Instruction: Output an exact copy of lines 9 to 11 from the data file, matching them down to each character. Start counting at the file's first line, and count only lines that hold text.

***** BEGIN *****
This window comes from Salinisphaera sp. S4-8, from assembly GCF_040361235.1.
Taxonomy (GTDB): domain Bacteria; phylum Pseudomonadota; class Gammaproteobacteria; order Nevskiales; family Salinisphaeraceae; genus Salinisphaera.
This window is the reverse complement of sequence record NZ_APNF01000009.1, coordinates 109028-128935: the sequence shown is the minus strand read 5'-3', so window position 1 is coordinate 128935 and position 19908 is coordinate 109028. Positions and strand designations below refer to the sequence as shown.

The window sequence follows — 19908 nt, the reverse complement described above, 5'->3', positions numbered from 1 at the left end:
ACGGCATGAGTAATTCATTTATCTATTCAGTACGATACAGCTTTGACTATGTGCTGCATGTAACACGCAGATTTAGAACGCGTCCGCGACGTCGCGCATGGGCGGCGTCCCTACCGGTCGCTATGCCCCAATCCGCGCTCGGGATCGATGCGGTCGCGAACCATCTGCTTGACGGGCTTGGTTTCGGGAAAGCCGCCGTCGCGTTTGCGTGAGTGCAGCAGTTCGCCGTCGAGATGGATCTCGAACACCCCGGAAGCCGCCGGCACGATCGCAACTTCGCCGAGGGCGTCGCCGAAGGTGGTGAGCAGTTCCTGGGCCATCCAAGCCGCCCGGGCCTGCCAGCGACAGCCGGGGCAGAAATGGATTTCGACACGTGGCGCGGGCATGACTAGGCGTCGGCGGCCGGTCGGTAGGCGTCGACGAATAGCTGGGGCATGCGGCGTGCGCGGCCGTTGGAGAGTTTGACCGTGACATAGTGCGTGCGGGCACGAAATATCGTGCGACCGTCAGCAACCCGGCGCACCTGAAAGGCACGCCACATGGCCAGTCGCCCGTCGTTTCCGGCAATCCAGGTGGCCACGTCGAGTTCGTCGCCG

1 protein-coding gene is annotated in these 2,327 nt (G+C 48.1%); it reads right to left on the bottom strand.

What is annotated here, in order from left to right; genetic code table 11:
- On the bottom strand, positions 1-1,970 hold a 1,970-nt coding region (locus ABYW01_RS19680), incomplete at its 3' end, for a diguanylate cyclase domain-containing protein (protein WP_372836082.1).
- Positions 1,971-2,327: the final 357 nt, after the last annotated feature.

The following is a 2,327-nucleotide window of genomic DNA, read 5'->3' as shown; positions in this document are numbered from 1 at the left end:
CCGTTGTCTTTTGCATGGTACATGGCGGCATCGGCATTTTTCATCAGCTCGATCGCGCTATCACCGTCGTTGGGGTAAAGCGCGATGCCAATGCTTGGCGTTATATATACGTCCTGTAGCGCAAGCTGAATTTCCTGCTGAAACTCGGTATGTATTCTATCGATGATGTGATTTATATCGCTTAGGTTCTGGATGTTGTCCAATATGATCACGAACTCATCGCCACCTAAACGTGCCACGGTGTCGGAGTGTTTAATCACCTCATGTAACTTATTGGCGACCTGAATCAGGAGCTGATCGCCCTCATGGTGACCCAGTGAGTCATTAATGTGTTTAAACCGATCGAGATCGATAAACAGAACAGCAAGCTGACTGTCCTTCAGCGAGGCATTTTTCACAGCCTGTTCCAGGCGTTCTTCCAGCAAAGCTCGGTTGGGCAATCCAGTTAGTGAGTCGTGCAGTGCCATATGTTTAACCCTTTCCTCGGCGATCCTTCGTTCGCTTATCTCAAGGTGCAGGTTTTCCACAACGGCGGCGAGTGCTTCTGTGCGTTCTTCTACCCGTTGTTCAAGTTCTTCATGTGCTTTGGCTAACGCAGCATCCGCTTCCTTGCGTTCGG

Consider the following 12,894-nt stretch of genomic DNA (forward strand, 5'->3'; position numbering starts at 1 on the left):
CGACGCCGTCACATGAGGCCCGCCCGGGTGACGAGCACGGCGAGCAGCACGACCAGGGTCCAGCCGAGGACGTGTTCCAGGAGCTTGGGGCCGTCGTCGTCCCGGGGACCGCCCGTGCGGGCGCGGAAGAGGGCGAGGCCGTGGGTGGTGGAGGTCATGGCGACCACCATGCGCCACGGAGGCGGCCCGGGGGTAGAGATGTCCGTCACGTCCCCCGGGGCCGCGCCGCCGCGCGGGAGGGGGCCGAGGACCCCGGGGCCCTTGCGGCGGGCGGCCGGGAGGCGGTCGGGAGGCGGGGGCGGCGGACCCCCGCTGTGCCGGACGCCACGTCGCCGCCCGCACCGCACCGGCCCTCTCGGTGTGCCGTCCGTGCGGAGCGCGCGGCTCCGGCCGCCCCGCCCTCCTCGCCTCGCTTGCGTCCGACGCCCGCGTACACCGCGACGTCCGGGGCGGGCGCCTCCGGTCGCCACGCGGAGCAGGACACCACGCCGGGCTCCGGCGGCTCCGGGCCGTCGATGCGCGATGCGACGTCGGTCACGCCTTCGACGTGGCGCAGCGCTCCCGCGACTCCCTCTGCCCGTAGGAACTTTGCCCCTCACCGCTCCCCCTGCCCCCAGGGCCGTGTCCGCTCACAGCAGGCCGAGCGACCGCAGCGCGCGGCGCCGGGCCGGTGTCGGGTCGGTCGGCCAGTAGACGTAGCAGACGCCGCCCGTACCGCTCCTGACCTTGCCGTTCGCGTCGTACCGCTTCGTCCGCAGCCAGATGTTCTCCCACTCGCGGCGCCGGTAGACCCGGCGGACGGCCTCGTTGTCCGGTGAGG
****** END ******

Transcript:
- Positions 1,971-2,327: the final 357 nt, after the last annotated feature.

The following is a 2,327-nucleotide window of genomic DNA, read 5'->3' as shown; positions in this document are numbered from 1 at the left end:
CCGTTGTCTTTTGCATGGTACATGGCGGCATCGGCATTTTTCATCAGCTCGATCGCGCTATCACCGTCGTTGGGGTAAAGCGCGATGCCAATGCTTGGCGTTATATATACGTCCTGTAGCGCAAGCTGAATTTCCTGCTGAAACTCGGTATGTATTCTATCGATGATGTGATTTATATCGCTTAGGTTCTGGATGTTGTCCAATATGATCACGAACTCATCGCCACCTAAACGTGCCACGGTGTCGGAGTGTTTAATCACCTCATGTAACTTATTGGCGACCTGAATCAGGAGCTGATCGCCCTCATGGTGACCCAGTGAGTCATTAATGTGTTTAAACCGATCGAGATCGATAAACAGAACAGCAAGCTGACTGTCCTTCAGCGAGGCATTTTTCACAGCCTGTTCCAGGCGTTCTTCCAGCAAAGCTCGGTTGGGCAATCCAGTTAGTGAGTCGTGCAGTGCCATATGTTTAACCCTTTCCTCGGCGATCCTTCGTTCGCTTATCTCAAGGTGCAGGTTTTCCACAACGGCGGCGAGTGCTTCTGTGCGTTCTTCTACCCGTTGTTCAAGTTCTTCATGTGCTTTGGCTAACGCAGCATCCGCTTCCTTGCGTTCGG